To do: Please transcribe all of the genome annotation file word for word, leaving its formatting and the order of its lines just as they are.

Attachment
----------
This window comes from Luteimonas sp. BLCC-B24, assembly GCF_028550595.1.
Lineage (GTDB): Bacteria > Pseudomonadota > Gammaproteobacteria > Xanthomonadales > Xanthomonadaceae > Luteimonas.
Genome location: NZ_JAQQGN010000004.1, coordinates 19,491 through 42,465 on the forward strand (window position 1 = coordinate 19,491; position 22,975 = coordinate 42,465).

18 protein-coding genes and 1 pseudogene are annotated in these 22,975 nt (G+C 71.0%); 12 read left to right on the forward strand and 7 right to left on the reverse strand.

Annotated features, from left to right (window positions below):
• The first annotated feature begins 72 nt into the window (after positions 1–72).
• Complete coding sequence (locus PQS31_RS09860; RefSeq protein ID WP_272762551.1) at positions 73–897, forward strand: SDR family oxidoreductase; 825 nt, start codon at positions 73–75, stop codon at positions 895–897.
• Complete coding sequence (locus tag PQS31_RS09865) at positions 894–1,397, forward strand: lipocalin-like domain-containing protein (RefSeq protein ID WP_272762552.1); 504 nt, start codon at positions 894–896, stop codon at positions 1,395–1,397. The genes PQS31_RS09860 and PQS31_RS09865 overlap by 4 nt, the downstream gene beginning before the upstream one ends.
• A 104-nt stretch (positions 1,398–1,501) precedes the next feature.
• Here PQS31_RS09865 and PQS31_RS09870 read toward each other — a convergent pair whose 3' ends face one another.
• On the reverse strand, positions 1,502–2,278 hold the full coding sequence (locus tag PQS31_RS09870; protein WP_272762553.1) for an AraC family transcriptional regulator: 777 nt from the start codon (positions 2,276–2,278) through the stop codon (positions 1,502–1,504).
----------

This window comes from Luteimonas sp. BLCC-B24, assembly GCF_028550595.1.
Lineage (GTDB): Bacteria > Pseudomonadota > Gammaproteobacteria > Xanthomonadales > Xanthomonadaceae > Luteimonas.
Genome location: NZ_JAQQGN010000004.1, coordinates 19,491 through 42,465 on the forward strand (window position 1 = coordinate 19,491; position 22,975 = coordinate 42,465).

18 protein-coding genes and 1 pseudogene are annotated in these 22,975 nt (G+C 71.0%); 12 read left to right on the forward strand and 7 right to left on the reverse strand.

Annotated features, from left to right (window positions below):
• The first annotated feature begins 72 nt into the window (after positions 1–72).
• Complete coding sequence (locus PQS31_RS09860; RefSeq protein ID WP_272762551.1) at positions 73–897, forward strand: SDR family oxidoreductase; 825 nt, start codon at positions 73–75, stop codon at positions 895–897.
• Complete coding sequence (locus tag PQS31_RS09865) at positions 894–1,397, forward strand: lipocalin-like domain-containing protein (RefSeq protein ID WP_272762552.1); 504 nt, start codon at positions 894–896, stop codon at positions 1,395–1,397. The genes PQS31_RS09860 and PQS31_RS09865 overlap by 4 nt, the downstream gene beginning before the upstream one ends.
• A 104-nt stretch (positions 1,398–1,501) precedes the next feature.
• Here PQS31_RS09865 and PQS31_RS09870 read toward each other — a convergent pair whose 3' ends face one another.
• On the reverse strand, positions 1,502–2,278 hold the full coding sequence (locus tag PQS31_RS09870; protein WP_272762553.1) for an AraC family transcriptional regulator: 777 nt from the start codon (positions 2,276–2,278) through the stop codon (positions 1,502–1,504).